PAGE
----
LA JOLLA, Calif., Oct. 23 (UPI) — A hormone-sensing protein that helps plants survive dry spells and drought could yield clues to improve crops worldwide, scientists in La Jolla, Calif., said.
When a drought-tolerant plant detects dry conditions, a plant protein called PYR1 synthesizes a hormone knows as abscisic acid, scientists at the Scripps Research Institute said.
Plants under the influence of the hormone begin to conserve water by closing microscopic pores to stop water loss and causing more seeds to lie dormant.
“Abscisic acid triggers an array of plant drought-tolerance mechanisms,” said co-investigator Julian Schroeder of the University of California, San Diego.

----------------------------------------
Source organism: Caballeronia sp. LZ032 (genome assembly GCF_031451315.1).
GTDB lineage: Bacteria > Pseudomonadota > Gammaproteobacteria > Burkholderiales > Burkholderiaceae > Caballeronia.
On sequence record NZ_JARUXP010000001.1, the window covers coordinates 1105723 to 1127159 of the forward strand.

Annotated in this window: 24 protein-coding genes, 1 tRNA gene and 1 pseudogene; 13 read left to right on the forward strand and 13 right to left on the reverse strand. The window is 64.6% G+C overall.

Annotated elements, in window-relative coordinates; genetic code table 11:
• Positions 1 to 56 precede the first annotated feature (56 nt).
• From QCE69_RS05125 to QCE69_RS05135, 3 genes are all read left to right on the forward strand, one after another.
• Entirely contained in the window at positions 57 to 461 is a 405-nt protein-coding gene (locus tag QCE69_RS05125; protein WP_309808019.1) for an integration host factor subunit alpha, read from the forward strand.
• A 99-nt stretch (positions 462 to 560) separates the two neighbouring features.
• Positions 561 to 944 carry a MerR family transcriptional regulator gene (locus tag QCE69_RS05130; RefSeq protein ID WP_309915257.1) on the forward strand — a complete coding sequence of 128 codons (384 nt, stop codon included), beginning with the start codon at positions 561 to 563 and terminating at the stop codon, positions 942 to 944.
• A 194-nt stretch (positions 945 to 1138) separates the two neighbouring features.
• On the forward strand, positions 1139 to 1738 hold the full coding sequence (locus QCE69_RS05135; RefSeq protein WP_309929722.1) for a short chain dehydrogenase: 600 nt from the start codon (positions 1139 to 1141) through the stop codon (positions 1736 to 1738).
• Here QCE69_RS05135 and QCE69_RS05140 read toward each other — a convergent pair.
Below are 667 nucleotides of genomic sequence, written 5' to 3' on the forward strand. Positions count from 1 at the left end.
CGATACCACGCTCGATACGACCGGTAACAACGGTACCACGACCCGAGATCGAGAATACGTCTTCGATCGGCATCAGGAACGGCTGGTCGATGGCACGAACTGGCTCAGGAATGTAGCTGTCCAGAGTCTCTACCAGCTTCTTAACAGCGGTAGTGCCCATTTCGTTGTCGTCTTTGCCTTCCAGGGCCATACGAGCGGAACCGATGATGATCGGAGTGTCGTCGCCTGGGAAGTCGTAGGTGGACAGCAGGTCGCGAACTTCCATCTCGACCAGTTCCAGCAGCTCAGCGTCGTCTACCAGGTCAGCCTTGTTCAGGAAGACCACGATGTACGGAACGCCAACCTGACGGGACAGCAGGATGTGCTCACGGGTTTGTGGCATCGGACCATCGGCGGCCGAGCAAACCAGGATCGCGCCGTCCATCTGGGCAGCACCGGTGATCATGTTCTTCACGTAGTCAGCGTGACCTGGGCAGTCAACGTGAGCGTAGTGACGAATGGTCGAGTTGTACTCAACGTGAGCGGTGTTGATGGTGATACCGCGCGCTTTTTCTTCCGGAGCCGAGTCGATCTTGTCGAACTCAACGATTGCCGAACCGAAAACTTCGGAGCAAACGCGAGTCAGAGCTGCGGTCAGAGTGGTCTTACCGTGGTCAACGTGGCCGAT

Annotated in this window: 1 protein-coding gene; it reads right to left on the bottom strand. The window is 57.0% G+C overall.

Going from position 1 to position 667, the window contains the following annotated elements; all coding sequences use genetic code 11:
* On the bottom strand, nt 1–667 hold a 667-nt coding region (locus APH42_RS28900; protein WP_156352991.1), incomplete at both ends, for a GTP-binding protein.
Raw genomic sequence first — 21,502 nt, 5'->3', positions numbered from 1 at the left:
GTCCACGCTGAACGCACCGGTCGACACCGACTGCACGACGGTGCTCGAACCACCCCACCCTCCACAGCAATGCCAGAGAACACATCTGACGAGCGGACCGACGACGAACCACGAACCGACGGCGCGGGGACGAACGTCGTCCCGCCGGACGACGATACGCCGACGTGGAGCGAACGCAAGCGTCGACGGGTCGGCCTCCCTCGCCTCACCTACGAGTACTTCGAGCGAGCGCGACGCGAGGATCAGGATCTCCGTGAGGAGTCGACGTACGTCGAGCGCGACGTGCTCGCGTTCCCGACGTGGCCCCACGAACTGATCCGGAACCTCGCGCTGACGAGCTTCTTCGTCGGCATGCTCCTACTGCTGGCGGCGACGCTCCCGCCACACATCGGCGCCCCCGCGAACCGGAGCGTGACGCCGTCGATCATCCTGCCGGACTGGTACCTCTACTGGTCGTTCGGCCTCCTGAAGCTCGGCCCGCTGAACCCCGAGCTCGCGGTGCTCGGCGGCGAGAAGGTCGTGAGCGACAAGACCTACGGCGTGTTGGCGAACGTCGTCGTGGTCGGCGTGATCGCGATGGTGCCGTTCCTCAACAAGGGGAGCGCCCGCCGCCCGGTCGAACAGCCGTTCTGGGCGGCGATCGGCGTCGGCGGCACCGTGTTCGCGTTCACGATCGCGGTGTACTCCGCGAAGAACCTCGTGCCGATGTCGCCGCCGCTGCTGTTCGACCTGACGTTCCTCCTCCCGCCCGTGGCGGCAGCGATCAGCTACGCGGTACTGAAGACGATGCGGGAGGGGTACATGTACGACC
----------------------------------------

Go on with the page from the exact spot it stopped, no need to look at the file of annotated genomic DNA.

Abscisic acid was discovered in the early 60s, but scientists are just beginning to understand how the hormone functions with PYR1 to keep plants alive during droughts, Schroeder said.
Understanding more about how PYR1 and abscisic acid interacts could allow scientists to design chemicals that mimic the interaction. Those chemicals could be sprayed on crops to protect them during dry times, Schroeder said.
Copyright 2009 by United Press International